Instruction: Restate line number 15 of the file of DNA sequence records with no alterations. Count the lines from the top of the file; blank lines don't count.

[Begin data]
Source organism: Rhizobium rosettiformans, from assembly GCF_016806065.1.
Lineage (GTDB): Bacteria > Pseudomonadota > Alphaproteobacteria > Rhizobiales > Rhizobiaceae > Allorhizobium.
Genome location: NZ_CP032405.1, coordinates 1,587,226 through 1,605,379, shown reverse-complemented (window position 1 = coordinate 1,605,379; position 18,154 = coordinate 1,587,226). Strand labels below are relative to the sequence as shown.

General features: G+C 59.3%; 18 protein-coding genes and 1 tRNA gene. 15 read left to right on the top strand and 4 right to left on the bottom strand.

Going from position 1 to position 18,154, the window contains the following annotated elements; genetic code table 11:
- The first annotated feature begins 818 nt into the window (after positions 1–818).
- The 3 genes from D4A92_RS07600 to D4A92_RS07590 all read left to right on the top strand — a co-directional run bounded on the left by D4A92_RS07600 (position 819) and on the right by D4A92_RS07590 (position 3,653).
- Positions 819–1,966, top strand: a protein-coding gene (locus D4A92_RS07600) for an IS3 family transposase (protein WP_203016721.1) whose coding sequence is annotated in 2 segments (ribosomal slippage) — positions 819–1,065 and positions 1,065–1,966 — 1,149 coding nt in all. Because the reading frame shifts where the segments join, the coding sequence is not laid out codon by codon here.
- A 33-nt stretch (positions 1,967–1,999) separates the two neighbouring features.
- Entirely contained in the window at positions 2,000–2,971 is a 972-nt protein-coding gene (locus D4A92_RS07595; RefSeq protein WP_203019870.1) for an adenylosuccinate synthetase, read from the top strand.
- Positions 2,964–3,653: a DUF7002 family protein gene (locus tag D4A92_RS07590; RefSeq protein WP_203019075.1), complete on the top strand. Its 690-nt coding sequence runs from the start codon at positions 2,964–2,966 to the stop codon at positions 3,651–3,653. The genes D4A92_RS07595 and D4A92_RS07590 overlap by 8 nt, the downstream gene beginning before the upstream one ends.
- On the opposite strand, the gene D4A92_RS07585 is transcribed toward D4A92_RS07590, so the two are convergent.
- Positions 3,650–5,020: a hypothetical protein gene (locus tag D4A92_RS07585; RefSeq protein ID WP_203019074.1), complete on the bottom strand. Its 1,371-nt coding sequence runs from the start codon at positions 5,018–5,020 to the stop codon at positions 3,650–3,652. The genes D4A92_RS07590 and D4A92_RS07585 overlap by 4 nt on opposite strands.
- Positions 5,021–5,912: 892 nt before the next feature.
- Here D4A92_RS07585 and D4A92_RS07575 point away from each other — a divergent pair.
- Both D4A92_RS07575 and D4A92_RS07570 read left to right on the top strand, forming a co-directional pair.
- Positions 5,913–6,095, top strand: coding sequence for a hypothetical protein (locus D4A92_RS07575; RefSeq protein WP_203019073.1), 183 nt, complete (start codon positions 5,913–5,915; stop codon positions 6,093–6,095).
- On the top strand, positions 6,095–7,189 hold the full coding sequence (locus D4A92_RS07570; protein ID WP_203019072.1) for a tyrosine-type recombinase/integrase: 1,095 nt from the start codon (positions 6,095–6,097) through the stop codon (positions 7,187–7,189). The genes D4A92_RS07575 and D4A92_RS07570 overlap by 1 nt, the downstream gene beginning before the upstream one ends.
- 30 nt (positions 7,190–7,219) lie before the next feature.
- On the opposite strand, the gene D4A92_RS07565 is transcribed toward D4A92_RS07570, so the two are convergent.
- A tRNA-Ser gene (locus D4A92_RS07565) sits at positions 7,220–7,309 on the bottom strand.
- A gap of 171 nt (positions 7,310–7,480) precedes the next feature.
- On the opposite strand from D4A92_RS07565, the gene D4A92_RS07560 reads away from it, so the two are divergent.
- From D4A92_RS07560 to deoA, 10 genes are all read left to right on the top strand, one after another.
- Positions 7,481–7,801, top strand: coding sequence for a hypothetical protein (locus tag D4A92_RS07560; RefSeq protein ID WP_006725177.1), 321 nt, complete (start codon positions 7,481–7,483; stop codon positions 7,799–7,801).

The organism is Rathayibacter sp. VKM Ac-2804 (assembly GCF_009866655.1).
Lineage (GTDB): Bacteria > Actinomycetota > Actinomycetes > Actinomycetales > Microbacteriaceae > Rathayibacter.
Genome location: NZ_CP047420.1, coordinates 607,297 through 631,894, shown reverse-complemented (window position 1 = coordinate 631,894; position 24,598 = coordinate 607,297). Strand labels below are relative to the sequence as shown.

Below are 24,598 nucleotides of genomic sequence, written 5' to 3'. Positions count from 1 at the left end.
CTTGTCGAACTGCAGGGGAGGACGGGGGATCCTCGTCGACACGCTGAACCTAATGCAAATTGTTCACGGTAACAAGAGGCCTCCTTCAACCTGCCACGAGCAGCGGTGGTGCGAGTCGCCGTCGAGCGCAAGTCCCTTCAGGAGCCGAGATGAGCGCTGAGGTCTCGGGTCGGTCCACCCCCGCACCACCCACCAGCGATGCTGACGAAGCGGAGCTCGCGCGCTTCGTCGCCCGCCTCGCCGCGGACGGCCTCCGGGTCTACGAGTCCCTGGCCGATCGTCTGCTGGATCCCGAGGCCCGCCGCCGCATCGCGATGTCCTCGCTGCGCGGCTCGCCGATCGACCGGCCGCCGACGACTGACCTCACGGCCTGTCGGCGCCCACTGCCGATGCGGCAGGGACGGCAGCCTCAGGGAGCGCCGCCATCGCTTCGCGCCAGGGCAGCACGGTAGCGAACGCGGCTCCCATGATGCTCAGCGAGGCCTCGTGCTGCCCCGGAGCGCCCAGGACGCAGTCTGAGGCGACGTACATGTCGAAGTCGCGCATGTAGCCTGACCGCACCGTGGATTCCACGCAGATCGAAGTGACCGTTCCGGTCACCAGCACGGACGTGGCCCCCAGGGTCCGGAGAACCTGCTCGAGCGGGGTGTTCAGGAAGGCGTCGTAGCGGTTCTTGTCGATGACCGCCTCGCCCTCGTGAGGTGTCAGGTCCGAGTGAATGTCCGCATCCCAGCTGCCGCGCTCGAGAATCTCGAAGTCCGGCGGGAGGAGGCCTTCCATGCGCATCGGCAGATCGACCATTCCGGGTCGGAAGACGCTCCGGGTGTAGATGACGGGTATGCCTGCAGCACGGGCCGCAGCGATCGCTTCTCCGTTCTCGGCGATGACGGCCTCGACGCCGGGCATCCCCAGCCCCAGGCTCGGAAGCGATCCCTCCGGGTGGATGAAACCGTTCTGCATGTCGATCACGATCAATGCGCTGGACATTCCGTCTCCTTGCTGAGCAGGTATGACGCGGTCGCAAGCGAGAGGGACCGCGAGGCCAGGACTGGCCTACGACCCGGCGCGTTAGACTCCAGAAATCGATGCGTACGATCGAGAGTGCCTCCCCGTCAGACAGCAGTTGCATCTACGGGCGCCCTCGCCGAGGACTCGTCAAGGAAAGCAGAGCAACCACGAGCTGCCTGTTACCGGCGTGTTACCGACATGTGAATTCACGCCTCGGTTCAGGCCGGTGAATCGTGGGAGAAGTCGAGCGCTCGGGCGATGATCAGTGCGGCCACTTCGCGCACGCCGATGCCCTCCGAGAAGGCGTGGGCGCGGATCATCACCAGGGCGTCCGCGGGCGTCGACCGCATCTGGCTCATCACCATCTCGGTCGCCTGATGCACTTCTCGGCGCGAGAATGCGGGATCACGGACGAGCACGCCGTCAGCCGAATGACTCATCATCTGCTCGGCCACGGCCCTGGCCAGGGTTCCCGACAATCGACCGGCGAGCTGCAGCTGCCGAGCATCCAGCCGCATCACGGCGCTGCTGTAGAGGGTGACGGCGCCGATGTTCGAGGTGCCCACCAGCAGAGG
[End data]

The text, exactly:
- Here D4A92_RS07585 and D4A92_RS07575 point away from each other — a divergent pair.